The art of soaking grains has been lost to modern society, but it's a very important part of healthy living. The fact that most people do not soak grains anymore is why grains have earned such a bad reputation, because soaking neutralizes anti-nutrients while enhancing all the good things grains have to offer. Because of this, many people can add grains back into their diet if they are properly prepared (though this is not always true; some people just do better on a grain-free diet).
I wrote two articles on Natural News earlier this year about soaking grains. You can read part one here and read part two here. By far I received more questions regarding these articles than any others I have ever written there! I know it can be really overwhelming when you first delve into the idea of soaking grains--it certainly seemed that way to me, too. But now I soak most of my grains at home. If fact, here is a recent post about an easy version of homemade bread made with soaked flour.
In my opinion, the easiest way to begin soaking grains is to start with oatmeal. Extruded boxed cereals are really not healthy at all (even the whole-grain ones), so replacing them with soaked oatmeal in the morning makes for a super healthy breakfast. (Though, just to note, it took me a long time to get my family to stop eating boxed cereal! So don't feel bad if you can't give it up 100% just yet.) Here's how I make my oatmeal:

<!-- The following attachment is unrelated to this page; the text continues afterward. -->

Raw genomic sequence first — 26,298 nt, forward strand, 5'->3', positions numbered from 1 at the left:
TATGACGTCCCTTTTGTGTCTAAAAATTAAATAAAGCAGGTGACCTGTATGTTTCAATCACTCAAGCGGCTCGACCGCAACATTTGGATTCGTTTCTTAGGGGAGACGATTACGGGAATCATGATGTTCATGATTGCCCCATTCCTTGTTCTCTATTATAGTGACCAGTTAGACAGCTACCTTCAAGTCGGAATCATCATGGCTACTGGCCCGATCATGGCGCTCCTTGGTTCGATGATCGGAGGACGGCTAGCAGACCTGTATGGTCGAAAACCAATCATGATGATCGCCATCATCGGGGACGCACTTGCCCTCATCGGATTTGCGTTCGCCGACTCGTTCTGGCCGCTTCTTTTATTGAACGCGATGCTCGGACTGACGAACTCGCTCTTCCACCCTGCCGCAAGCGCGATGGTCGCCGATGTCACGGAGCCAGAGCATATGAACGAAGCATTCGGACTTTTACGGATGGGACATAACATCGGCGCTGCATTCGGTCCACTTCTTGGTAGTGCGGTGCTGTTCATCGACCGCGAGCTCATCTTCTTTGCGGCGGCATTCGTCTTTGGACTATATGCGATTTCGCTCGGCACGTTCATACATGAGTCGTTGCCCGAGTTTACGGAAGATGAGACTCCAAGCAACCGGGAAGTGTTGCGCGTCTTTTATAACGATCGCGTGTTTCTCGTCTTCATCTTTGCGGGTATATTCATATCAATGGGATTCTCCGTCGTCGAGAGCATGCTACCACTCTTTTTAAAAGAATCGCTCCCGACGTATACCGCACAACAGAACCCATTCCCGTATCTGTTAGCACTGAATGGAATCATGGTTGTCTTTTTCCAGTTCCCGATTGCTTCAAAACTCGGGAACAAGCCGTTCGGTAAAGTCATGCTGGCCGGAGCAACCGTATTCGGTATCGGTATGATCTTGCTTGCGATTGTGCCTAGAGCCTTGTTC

Easy Soaked Oatmeal (about 3-4 servings)
1 cup whole oats (organic if possible)
2 cups filtered water
Soak oats in one cup of water overnight. Add the second cup in the morning and cook as usual. After cooking, add plenty of real butter and sweeten with raw honey or real maple syrup. Add a dash or two of cinnamon for flavor, if you like. Serve with cream or top with fruit for a delicious, healthy breakfast everyone can enjoy!
What About Using an Acidic Medium for Soaking?
Now, you may have noticed I did not add an acidic medium to my recipe. Well, honestly, I don't make it that way because I could never get my family accustomed to that flavor (though I didn't mind it myself). But soaking is far more effective when you do use an acidic medium, so all you need to do for the recipe above is add two tablespoons of whey, apple cider vinegar, or lemon juice before soaking. That's it!
Rice is also an easy one for beginners. Like the recipe above, soak one cup of rice overnight in one cup of water (with acid medium if desired). Then add one more cup of water and cook as usual. Stephan Guyenet at Whole Health Source also offers a new way to soak brown rice. It's slightly more complicated, but is supposed to be far more effective.
About soaking time: you want to soak your grains for at least 7-12 hours to really start breaking down the phytic acid and enzyme inhibitors. Soaking for 24 hours really neutralizes these buggers, plus it gives you a far superior level of nutrients, too.
Please comment below if you have any questions about soaking grains, or to share how your soak grains in your home!
This post is part of Real Food Wednesday, hosted by Cheeseslave this week!